On Day 2, we wanted to venture around the Pest side of the city, and made our way towards the Budapest City Park (with the full intention of visiting the Széchenyi Thermal Bath). Along the way, there were several Jewish temples that were worth stopping by to take in the history and tradition. We particularly enjoyed visiting the Dohány Street Synagogue, which showcased intricate architecture and grand interiors. We took a quick subway ride (M1) to the park, and walked around Heroes’ Square before making our way into the park.

After about 15-20 minutes of walking, we finally reached the baths. Unlike Gellért, the Széchenyi had two gigantic outdoor thermal baths in the central courtyard of the vast, castle-like building. Visiting in February meant cold, nippy temperature in the air – coupled with a mystical sight of the steam rising from the thermal baths. After changing, we quickly descended from the frigid cold into the warm embrace of the baths, and let me tell you – it was life changing. There is something so appealing about plunging into the hot baths while the cold winter air serves as a cool refresher. We spent a good 4.5 hours at Széchenyi, trying out different baths both indoor and outdoor.

After our bath, we made our way back toward the Danube, to visit the Hungarian Parliament Building. Keep in mind that the Parliament visit is organized into mandatory 50-minute tours, and the Parliament representative will guide you through the various wings of the building. Hence, an advanced purchase of the ticket is highly recommended, as the tickets do tend to sell out on the day-of. The tour is really helpful, as it walks you through a brief history of Budapest/Hungary, and of course gives you a chance to take pictures in the ornate, gold-adorned halls of the Parliament.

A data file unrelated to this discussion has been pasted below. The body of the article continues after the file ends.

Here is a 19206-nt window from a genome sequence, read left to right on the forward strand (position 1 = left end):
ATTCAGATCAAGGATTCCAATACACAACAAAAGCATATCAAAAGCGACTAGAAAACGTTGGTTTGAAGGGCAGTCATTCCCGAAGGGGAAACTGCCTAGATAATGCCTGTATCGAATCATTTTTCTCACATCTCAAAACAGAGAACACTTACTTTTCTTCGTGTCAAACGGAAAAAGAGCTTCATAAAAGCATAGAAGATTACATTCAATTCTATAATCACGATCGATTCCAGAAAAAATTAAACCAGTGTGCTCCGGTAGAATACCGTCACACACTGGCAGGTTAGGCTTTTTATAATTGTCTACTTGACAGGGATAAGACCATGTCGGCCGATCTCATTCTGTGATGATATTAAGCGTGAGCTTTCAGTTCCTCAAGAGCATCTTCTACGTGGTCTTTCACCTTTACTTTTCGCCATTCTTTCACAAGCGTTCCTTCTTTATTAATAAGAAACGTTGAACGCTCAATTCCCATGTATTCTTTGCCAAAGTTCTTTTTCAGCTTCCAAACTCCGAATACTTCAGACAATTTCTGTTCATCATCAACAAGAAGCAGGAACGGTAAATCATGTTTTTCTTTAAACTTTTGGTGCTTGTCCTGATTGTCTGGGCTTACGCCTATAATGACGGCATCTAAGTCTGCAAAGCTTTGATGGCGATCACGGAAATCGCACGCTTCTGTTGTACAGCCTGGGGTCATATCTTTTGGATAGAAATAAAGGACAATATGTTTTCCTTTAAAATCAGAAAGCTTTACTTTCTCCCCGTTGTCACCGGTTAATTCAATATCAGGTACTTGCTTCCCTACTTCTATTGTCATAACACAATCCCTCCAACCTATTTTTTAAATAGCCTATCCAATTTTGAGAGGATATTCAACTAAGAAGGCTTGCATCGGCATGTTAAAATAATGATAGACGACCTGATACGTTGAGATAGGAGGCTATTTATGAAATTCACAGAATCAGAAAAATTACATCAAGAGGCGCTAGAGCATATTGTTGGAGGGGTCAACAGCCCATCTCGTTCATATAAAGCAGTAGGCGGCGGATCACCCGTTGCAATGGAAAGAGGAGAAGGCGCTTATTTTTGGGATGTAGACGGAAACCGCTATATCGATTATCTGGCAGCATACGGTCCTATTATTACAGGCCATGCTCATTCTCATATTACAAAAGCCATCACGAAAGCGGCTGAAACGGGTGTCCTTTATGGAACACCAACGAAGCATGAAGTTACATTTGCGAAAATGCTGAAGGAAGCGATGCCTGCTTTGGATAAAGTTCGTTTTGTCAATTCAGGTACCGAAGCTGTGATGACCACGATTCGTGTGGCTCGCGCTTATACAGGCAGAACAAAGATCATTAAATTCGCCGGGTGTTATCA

After our tour, we stopped to take pictures along the Danube River, in particular at the Shoes on the Danube Bank memorial, which has shoe sculptures all along the riverside to remember those killed during World War II.

We then had dinner nearby to stick around until the sunset, which is when the Széchenyi Chain Bridge lights up in the night with the Buda Castle in the background. If you’re a fan of nightscape photography, be sure to bring your tripod and you can go wild by the riverside. After a long day and full stomachs, we headed back to our hotel, again taking the convenient tram line located right beside the bridge (Széchenyi István tér stop on #2). Naturally, throughout our time in Budapest, we took in the local cuisine just as much we indulged in its beauty and activities. But more on that in another post!